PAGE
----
Lawrence Welsh’s collection “Begging for Vultures” is a muscular, sometimes menacing antidote to the anemic chapbooks by which some poetry is dribbled as tightfistedly as rain on the Southwest borderland. His poems are likewise not niggardly but rather generous and humane, sometimes chiseled as if on a mesa, then rapping with word play, proof of a virtuoso at the top of his game.
Befitting a first-generation Irish American who uprooted himself from L.A. to occupy El Paso two decades ago, his works manifest the mixture of hope and resignation required to claw purchase where “the lease is over / the dreams locked in / how the west was won,” an arid border where ghost towns populated by living apparitions sustained by booze, drugs and Saturday nights is the gateway through which illegals chase their hope, “men running along / the river / the coyotes a long way / from home” (“Myth”).
And if (as with many of the Celtic groove), death is his old friend, his worldview is by no means unrelentingly morose, manifest in the dark humor of the title poem dedicated to his wife whose very name, Lisa McNiel, voices their shared heritage. Where “a black wing / sings / then destroys / the night” is where “a soul / our souls / (lift) w/ / only death / in the air” and “now our children / called patrick / and megan / own those birds / their flights / a beginner’s / song.”
As a youth Welsh made music in South Central L.A. and co-founded a punk group called the Alcoholics; some of these poems recall those days. But as the greater West has become his home his musical tastes seem to have broadened, too, some poems genuflecting to outlaws like Billy Joe Shaver or to the Southern high lonesome, like Ralph Stanley. “On the Death of Townes Van Zandt” bows to the Southwesterner’s love/hate for weekends (a hot Saturday night can avalanche into a mean Sunday morning, as Kris Kristofferson reminded us), yet is wistful about the loss. “(T)o hell with saturdays / I’ll never see /,” rages the poet, “/ and the smoke that’s el paso.” There follows an unromantic homage to the mixed achievement that is Texas.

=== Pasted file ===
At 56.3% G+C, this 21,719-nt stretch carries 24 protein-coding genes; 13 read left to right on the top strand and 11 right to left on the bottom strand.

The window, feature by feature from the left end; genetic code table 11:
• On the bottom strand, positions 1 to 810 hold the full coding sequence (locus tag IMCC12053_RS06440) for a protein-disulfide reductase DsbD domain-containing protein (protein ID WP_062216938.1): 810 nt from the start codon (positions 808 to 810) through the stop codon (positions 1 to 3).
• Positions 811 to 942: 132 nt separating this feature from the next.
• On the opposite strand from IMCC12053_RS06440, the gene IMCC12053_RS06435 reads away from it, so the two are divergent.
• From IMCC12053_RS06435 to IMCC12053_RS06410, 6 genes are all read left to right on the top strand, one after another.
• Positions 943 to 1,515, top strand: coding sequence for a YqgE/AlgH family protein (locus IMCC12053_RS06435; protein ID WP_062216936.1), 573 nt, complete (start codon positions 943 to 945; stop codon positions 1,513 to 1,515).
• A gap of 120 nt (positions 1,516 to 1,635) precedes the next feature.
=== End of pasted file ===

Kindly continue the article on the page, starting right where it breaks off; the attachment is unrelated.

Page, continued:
And one rediscovers the unbridled Celt as well, as in “After the Great Hunger (For Patrick Kavanagh),” its Gaelic names and cadences beating insistently, embedded within it the resurrected myth of the warrior poet, “his typewriter, by God, is moving / his rejection slips like us all / his keys jangle and clang / his tribute in the west… / his legacy in yellowed sheets / and blue/black ink / will remain…” While vultures may circle ominously but oh so beautifully overhead, the minstrel boys never really die. (Martin Northway)
“Begging for Vultures: New and Selected Poems, 1994–2009”
By Lawrence Welsh
University of New Mexico Press, 256 pages, $22